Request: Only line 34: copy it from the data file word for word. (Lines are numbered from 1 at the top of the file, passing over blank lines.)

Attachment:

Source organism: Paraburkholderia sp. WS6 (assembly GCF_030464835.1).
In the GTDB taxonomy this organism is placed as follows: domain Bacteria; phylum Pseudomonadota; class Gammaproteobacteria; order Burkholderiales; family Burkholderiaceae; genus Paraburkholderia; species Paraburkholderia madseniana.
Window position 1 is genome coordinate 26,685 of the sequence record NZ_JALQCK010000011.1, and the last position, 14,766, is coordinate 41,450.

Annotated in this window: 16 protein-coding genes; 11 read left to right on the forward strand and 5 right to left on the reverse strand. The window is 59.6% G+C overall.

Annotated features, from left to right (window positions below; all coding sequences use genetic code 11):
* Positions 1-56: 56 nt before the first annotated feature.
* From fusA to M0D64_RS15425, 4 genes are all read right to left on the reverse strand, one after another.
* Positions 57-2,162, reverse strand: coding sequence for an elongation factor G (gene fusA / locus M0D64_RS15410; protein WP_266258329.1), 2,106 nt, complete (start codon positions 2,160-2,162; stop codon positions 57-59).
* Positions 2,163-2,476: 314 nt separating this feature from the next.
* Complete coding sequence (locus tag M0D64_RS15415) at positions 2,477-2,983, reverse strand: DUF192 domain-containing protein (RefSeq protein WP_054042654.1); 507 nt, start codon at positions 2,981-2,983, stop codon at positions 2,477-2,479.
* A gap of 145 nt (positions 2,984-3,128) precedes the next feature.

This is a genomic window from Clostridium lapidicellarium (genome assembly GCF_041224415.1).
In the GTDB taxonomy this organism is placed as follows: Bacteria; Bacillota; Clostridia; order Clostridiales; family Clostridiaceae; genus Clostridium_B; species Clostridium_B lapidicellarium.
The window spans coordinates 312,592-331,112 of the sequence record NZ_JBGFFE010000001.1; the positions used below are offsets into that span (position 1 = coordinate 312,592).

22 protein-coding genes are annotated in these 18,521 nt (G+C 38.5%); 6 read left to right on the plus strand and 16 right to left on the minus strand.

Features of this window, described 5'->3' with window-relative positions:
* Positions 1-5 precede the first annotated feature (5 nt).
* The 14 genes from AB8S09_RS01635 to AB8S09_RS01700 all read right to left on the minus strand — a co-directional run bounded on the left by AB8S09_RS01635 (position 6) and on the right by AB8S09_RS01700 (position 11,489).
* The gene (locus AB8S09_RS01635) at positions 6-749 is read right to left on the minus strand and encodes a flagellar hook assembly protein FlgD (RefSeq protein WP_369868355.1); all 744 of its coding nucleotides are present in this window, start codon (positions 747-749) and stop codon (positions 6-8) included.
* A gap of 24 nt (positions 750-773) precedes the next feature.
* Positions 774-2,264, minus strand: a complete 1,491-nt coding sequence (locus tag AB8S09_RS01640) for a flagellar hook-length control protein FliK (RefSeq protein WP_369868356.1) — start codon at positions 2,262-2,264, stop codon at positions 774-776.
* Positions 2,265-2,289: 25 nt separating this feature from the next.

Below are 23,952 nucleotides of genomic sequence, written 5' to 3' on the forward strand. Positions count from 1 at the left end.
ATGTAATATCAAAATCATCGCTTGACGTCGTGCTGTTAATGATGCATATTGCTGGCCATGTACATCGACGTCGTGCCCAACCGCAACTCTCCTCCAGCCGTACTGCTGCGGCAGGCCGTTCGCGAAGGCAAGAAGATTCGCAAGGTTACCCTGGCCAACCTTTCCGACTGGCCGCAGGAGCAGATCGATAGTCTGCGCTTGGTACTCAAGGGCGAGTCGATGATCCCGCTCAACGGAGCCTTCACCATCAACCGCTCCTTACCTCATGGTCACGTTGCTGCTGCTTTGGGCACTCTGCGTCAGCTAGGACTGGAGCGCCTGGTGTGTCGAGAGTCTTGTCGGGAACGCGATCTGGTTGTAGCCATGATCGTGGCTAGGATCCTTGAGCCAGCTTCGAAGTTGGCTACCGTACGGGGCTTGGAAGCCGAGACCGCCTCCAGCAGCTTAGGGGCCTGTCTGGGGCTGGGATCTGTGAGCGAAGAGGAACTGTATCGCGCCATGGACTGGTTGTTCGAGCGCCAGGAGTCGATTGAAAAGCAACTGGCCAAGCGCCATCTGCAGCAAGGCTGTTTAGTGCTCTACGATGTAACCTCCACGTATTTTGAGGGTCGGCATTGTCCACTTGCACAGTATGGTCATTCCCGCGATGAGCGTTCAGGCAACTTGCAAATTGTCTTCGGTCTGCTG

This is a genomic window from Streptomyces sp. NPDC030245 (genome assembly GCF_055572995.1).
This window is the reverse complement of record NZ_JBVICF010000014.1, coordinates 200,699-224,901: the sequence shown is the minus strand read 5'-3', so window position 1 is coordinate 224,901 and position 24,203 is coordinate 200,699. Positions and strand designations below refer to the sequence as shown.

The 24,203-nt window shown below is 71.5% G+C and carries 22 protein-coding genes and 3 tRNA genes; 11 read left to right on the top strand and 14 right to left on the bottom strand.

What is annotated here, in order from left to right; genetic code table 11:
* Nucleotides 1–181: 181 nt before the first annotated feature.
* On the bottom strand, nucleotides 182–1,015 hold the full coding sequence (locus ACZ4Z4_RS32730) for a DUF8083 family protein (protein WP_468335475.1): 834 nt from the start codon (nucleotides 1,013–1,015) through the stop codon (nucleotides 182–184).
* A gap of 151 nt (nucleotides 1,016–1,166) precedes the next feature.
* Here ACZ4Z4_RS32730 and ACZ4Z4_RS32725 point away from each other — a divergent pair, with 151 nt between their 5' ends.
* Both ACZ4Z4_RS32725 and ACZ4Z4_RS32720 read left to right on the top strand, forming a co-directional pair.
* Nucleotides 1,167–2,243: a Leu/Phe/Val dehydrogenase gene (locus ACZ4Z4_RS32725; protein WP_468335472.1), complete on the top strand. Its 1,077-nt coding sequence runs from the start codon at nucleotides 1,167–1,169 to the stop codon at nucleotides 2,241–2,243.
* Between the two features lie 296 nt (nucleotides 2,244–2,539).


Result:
* Nucleotides 1,167–2,243: a Leu/Phe/Val dehydrogenase gene (locus ACZ4Z4_RS32725; protein WP_468335472.1), complete on the top strand. Its 1,077-nt coding sequence runs from the start codon at nucleotides 1,167–1,169 to the stop codon at nucleotides 2,241–2,243.